A Letter to President Mohamed Abdullahi Mohamed “Farmaajo”

25 February 2017

Dear Mr. President,

Well, you won and congratulations for making it. Unlike your predecessor, you enjoy two things: popularity among Somalis across the political spectrum and experience in the Somali politics. The former is the biggest weapon you have in your arsenal which you can either use it to break the country or unite it. You are uniting factor, take advantage of that to reconcile the country.

The politicking and activism from outside government is over, and you are going to face a cutthroat political reality and daunting tasks. It is time to walk the talk. Dealing with these realities on the ground requires time and impeccable decisions because change is a slow process and does not come overnight. Choose diplomacy over aggressive confrontation to deal with destructive players in Somalia, including the neighboring nations like Ethiopia and Kenya.

Your election for the top job in the country has inflated expectations. The unprecedented public euphoria was a manifestation of how your election has revived hope in despaired society. But you have to prioritize your goals in consideration of the capacity of your government in order to meet the country’s expectations. You can’t fix the raft of problems in one term — dilemmas that range from insecurity and corruption to poverty and hunger — but you can lay a sustainable foundation.

Mr. President, Somalis are expecting your administration to tackle a plethora of issues but here are few major issues to prioritize.

First, you should tackle the corruption that has become endemic in every sector of the government institutions. We know you have signed an integrity pact with non-governmental organization that fights with corruption and you have a steely resolve to eradicate this menace but that is not enough. You need to cut the red tape and involve both public and private sectors in the fight against corruption.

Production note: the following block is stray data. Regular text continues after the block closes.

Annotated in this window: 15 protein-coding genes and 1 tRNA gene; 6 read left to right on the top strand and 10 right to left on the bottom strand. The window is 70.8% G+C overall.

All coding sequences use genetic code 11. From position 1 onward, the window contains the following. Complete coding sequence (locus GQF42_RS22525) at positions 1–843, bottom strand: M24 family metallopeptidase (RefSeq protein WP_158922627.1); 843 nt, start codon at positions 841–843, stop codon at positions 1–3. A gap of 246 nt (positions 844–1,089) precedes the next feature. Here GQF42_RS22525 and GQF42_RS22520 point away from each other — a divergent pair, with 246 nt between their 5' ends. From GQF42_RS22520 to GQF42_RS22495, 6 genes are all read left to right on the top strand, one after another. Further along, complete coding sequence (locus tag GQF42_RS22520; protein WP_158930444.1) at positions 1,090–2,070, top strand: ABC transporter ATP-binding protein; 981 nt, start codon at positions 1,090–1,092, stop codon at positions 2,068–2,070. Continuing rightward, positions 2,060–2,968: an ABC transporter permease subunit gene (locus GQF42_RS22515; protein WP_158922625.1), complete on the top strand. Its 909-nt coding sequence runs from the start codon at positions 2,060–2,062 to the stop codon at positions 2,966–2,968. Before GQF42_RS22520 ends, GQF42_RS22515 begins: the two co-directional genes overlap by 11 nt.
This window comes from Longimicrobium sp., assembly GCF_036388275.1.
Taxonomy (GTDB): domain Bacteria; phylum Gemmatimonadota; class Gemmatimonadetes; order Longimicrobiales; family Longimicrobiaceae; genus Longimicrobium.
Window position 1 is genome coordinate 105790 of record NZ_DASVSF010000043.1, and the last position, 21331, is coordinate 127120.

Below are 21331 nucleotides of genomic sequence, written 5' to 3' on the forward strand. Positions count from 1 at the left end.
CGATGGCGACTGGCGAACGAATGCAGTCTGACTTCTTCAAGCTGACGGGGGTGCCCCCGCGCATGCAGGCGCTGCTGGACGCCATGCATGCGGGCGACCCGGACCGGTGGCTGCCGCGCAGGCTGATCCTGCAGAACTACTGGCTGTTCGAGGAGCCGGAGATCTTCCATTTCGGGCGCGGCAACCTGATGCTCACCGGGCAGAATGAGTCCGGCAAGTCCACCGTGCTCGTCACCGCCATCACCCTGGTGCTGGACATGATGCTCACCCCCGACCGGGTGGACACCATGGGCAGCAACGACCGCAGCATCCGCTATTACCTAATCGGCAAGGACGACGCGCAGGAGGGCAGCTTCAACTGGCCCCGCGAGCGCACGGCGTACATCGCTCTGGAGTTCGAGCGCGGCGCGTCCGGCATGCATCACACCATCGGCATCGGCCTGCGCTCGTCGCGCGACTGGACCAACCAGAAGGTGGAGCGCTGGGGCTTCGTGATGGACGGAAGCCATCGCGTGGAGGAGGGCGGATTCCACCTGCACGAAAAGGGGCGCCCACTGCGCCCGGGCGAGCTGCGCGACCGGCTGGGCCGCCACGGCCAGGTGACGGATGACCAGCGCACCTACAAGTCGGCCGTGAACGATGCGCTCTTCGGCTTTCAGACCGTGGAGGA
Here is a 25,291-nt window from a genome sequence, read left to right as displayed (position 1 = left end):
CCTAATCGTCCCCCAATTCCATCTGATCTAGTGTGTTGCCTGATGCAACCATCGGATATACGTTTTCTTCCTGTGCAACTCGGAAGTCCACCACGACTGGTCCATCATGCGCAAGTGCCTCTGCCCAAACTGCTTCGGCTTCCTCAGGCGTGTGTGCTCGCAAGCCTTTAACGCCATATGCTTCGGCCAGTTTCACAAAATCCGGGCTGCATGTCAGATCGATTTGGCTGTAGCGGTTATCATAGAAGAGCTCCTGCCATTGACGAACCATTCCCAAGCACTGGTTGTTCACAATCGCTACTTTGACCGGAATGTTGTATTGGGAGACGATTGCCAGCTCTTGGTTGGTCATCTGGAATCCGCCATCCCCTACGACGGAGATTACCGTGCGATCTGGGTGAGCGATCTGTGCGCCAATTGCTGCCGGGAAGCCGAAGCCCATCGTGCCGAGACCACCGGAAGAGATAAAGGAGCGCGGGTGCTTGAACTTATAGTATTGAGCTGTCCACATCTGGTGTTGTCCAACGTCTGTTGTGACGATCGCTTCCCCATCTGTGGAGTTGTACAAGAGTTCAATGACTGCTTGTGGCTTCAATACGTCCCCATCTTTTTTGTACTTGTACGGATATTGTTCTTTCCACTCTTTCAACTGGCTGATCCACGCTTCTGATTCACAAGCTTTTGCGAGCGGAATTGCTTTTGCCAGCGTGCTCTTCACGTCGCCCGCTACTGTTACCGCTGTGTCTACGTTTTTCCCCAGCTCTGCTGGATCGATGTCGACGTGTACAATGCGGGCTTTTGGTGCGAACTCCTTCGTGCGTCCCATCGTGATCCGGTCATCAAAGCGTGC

Corruption is not only the inhibitor of economic development and prosperity, it is the mother of all mess that is in the country. Your nominated Prime Minister, Hassan Ali Khayre, will be under particular scrutiny given his more recent role with Soma Oil and Gas, which was previously under investigation in the UK on corruption charges. While we should appreciate the investigation did not produce formal charges, Somalis will be hoping he can avoid similar drama if confirmed by the parliament.

Second, you should unite the country and accelerating reconciliation process. Our unity is the gateway to prosperity that can deter any destructive intent of foreign forces. But, we are vulnerable because our nemesis saw a crack that they can exploit in our nationhood.

We lost trust amongst ourselves, and you have a new opportunity to restore trust and confidence in our deeply divided society and bring back the kind of unity that will suffocate our nemesis.

Mr. President our country is slowly turning in to a proxy state that serves the interests of the other nations, especially our neighboring countries, under the guise of federalism. Almost every de-facto leader of a federal state is on the payroll of another country where they serve in a role similar to a foreign chargé d’affaires than a domestic official.

Third, you must invest in our national army. This includes training, paying forces on time, equipping them and above all motivating them. Let them feel that the country is theirs and that they are the first line of defense.

Mr. President, our country is at the mercy of AMISOM and foreigners who prioritize their own interest above all others. Our national army is treated like second class soldiers. They are not trusted, not paid, not armed, not fed, and their sacrifices are not recognized and their lives are dispensable. In this scenario, how on earth do we want to bring peace?

Mr. President, as the old Somali adage goes, Ragaanimadada Raag lomadibta, which means you cannot ask someone to do something that you can do for yourself. AMISOM and other occupying foreign troops in the country cannot be our vanguard of the so-called war on terror forever, and the only way to tell them that they are not needed in this war is to show them that we are capable of defending our country from any threat. Let us make our armed forces formidable again.

You raised our expectations, inflated our hope, and rekindled our dreams of a prosperous Somalia. I hope you will not fail us as your enemies wish. I hope you will heal our three decades old wounds.


Ahmed Somaliweyn

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